Can South Africa’s highly successful Renewable Energy Independent Power Producer Procurement Programme (REIPPPP) be made even better? One man certainly felt it could be if changes were made to the network requirements for small hydro.
REIPPPP has stimulated an investment commitment by the private sector in excess of US$14 billion, and the award of 64 projects predominantly in wind and solar. But small hydro, a valuable source of renewable energy for countless millennia was at risk of losing out!
Jimmy Goulding, a Technical Director and Electrical Technologist with the Cape Town based Energy Unit of global engineering and infrastructure advisory company Aurecon, championed the cause of small hydro in a determined effort to ensure its rightful place in South Africa’s energy future.
“In 2014, I considered that if improvements were made to the newly introduced Version 2.8 Grid Code for Renewable Power Plants (RPPs) to make the Code more compatible with viable small hydro technology, it would open the door to small hydro development in our country,” says Goulding. “The necessary changes, as I saw them, specifically related to the Grid Connection Code for RPPs connected to South Africa’s electricity transmission or distribution system, as well as the clauses in the Code relating to Meteorological Data requirements and Forecast Data.”
“Everybody in the industry understood that changes to the Code were required to ensure small hydro was a viable option under the REIPPPP. With years of experience in both hydro and Grid Code compliance, Jimmy stepped forward and set out to develop recommended changes to the Code for discussion with the National Energy Regulator of South Africa (NERSA) and the South African power utility, Eskom,” comments Paul Nel, Aurecon’s Unit Manager – Energy & Resources, Cape Town.
The introduction of the REIPPPP Code was achieved with admirable speed, and reflected the fact that wind and solar powerwould be the major renewable contributors to the electricity grid. Consequently, the drafting of the Code was based on inverter type technologies, whereas, unlike wind and solar, hydro generators are synchronous machines. This fundamental technical issue, among others, was at odds with the requirements of the Code and effectively constrained the development of small hydro.
“Once wind and solar were successfully on track, it was a case of drawing the attention of the authorities to the fact that although of lesser potential, small hydro could have a worthwhile future, especially considering that, unlike wind and solar, hydro has very high levels of availability. This could be unlocked if certain changes were made to the Code,” says Goulding.
The key issue with the Code was that it required a hydro facility to stay connected to the grid under some specific network disturbances, which would have been extremely complicated given the different nature of these types of machines.
“To comply with the Code, small hydro units would have had to be designed with massive flywheels to ensure they had enough momentum to ‘ride through’ the faults. Ultimately, this would have made the designs exorbitantly expensive and unfeasible,” explains Goulding. “Other issues that I felt needed to be raised included the way energy forecasts had to be done based on meteorology that was incompatible with the characteristics of small hydro generators.”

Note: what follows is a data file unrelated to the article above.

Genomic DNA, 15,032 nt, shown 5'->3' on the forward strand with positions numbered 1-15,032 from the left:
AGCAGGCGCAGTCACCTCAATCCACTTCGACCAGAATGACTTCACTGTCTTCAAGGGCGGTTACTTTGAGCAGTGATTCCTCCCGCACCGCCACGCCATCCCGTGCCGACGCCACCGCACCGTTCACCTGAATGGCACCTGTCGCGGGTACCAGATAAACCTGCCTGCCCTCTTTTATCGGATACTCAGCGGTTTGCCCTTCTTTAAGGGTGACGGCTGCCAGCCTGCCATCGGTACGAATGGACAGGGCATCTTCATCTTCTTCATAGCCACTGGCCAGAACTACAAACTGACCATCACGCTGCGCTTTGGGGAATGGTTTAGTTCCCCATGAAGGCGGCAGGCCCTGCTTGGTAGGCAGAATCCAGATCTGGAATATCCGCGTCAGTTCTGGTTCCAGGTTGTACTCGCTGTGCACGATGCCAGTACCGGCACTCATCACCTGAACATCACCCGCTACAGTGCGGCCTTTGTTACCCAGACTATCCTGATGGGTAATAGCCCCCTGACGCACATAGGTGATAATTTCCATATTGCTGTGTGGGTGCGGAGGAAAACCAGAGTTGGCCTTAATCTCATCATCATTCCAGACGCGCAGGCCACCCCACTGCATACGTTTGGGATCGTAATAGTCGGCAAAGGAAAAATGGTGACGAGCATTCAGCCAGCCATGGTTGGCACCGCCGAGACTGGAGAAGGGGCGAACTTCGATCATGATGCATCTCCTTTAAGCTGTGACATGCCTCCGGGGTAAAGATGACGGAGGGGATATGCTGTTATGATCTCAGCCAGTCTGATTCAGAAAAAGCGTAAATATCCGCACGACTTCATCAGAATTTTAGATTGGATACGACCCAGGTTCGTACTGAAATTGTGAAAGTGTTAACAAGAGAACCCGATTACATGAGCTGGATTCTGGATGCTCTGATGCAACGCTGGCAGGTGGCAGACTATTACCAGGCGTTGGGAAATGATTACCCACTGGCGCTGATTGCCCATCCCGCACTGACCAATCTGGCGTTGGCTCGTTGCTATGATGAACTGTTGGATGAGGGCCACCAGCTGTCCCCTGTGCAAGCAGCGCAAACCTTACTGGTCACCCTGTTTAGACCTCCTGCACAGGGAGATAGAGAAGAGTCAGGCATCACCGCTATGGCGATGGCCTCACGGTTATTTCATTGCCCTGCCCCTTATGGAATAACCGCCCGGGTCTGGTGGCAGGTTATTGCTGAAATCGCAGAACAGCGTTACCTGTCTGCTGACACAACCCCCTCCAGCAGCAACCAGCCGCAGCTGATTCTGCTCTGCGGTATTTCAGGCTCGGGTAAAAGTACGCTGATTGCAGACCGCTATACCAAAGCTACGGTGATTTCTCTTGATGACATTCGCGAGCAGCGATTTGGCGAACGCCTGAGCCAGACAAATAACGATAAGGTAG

After pursuing a lone campaign for a considerable time, the value of Goulding’s expertise began to be appreciated and he was asked to Chair a small hydro work group to discuss his proposals with the system operator Eskom. The engagement process started in November 2014 and presentations of proposed amendments for the Code were made to the Grid Code Advisory Committee and an industrial expert team in October 2015.
Once these two bodies accepted the proposals, they were drafted by Eskom into a new Code for presentation to NERSA for their approval. This led to a proud day for Goulding, when the Version 2.9 revision of the Grid Code was published in November 2016.
“I believe a key lesson learned is that too often problems, such as the issues I had with the Grid Code for small hydro facilities, are dismissed as the government’s problem,” concludes Goulding. “Eskom and NERSA are to be commended for their willingness to work with industry experts to develop regulatory Codes that facilitate beneficial technological development. It is tremendously important for the private sector to be actively engaged in helping to define this country’s energy future.”
“We congratulate Jimmy Goulding on a remarkable achievement. He has established himself as an industry leader in this field and his individual services are being sought by Aurecon’s clients,” says Nel. “There are currently four small hydro projects in South Africa that have either been developed or are being developed and will benefit directly from the ‘Goulding’ changes to the Code, saving developers millions of Rands in engineering design, and compliance mitigations. Most importantly, small hydro has come in from the cold and future development is now realistically possible and financially viable.”